Richmond’s European settler background was as the “garden city” for 150 years, based upon the Class 1 rich alluvial soils that took the Fraser River tens of thousands of years to build. These soils are not just for cheap low maintenance operations like blueberries which qualify for farm status but offer low returns. These lands can grow a wide range of vegetables, provided work for farmers, and food security now and for future generations. It must be painful for Councillor Harold Steves, one of the original proponents of the Agricultural Land Reserve to see the death warrant signed by this Council for Richmond farmland. It is absolutely crucial that the Province step in to prevent the carving up of these rich farming lands. In Richmond itself, the Richmond Citizens Association is running a progressive slate of people for Council this October on a platform for transparent and open city government that listens to what citizens want-and preserves farmland.

There has been pushback and outrage against Richmond’s Mcmansioning of the best farmland in Canada, and it requires a quick intervention. Without a Provincial response, other municipalities will face similar pressure for the estate privatizing of farmland. Proximity to good agricultural land is irreplaceable. Local food security, and the stewarding of Metro Vancouver’s farmland and future farmers depends upon a universal response that agricultural lands matter.

Inverness Beach Nova Scotia Champions Universal Accessibility


Being able to access the beach and the ocean is something that every child and adult should be able to do, despite their age and ability. Price Tags Vancouver has already written about the accessible mats that are being provided by the Parks Board to allow wheelers to get access to English Bay beaches. That article also described how Australia’s Gold Coast’s plan to make their beaches accessible to wheelchairs has been so successful that other municipal areas are following suit.

Another step up as reported by the CBC is in Inverness Nova Scotia  located one hour south of Cape Breton Highlands National Park. There the Inverness Development Association and the Inverness County Accessibility Committee purchased accessible beach matting, two beach wheelchairs and two floating chairs so that anyone could go into the water.  That community is also creating ramps down to the water, accessible parking spaces and accessible washrooms, making it the most accessible beach in Atlantic Canada. Their main users are seniors, many from a local seniors’ residence.

There’s a healing within coming to a beach and I think everyone across Canada can relate to it,” said Rose Mary MacDonald, IDA’s vice-president…Doesn’t matter if you have mobility issues, if you have problems with your feet and can’t walk, problems with your grip, we looked at everything that we could do on this site to make it fully accessible.”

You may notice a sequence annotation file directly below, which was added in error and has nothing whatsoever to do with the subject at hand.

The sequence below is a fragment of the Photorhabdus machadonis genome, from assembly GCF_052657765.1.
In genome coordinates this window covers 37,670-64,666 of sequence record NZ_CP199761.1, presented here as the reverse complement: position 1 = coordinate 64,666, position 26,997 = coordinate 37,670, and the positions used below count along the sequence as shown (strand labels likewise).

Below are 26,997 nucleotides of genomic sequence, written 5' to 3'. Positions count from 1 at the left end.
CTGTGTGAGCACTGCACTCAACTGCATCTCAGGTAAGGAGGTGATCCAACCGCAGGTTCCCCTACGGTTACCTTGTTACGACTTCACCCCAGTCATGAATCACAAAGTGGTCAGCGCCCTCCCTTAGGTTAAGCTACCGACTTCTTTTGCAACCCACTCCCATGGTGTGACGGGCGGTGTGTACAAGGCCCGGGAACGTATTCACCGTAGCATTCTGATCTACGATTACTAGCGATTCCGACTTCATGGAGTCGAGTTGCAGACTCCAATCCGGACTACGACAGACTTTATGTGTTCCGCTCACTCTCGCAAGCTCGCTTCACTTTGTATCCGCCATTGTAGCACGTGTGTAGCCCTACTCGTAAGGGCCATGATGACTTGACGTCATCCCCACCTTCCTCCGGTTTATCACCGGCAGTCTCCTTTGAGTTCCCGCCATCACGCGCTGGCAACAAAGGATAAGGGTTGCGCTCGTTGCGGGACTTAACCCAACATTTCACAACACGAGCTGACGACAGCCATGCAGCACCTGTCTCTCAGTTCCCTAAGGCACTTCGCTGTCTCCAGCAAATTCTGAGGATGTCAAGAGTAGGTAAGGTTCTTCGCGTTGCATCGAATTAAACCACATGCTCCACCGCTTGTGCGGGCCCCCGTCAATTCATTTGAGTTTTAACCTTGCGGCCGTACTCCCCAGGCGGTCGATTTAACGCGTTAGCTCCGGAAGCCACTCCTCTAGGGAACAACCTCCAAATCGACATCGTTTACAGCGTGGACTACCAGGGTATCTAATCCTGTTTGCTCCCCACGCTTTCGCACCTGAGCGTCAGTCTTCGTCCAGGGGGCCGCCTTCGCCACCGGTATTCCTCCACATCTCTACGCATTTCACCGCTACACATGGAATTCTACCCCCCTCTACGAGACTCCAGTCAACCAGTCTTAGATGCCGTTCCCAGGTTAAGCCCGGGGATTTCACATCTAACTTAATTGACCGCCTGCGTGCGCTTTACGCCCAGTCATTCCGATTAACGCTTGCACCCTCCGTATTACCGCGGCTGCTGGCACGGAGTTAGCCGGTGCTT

Other counties in the Maritimes are looking at Inverness Beach as the model to follow, with “mobi-mats” made of recycled plastic bottles, and easy to use equipment. A board member of the Canadian Paraplegic Association was involved in the design, and the cost for the new equipment and refit was a reasonable $60,000. The benefit to universal accessibility to a Nova Scotia beach? Priceless.




Voyeurism, Urinals and the Opus Hotel


In the “what were they thinking” category, Jody Paterson reports in the Tyee that Vancouver’s Opus Hotel is going to remove the live video monitors which are strategically placed above the men’s urinals in their men’s public washroom. Since 2002 the hotel has been broadcasting a live feed of the bar customers from these monitors.

Surprisingly hotel management said that no one had ever complained about the live feed of bar customers in the men’s washroom until a visitor from Victoria identified this as a privacy issue. Hotel management had “always gone for a bit of “tongue-in-cheek” and voyeurism,  noting that its hotel rooms have windows between the bathrooms and the living rooms.” Earlier on there were similar monitors in the women’s washroom mirror  which were taken down when the monitors broke a few years ago.

After six months of back and forth with hotel management, Paul Razzell filed a complaint to BC’s Office of the Information and Privacy Commissioner (OIPC) on May 3. The Opus Hotel now says they are doing a renovation of the washrooms, and those monitors will be taken down.

So is this legal? Private organizations are governed by the Personal Information Protection Act. Video surveillance can be used to prevent or record a crime, but recorded video has to meet tests “around consent and reasonableness”.  By not recording the video, Opus Hotel’s live feed was legal, and may not have required any notification of video surveillance from the men’s washroom. Collection, use and disclosure of taping of surveillance video does require notification.

This is not 2002 anymore,” says Razzell. “We don’t want to permit things like this to be normalized in our world. If there was ever a time to do the right thing and stop this, now’s the time.” 

New York City’s Tom Bob repurposes street utilities into whimsical wonders



From Catherine Clement comes this New York City story about Tom Bob who has turned the ordinary into the extraordinary with every day street amenities.  Taking ordinary items like  manhole covers, bike racks and exposed wall piping Tom Bob transforms them into articles of delight and whimsy. It’s no surprise that his work has also been seen in Boston and has even extended to street signs.

You can see more of Tom Bob on his twitter account and follow his exploration of design and delight bringing a different perspective to the public realm.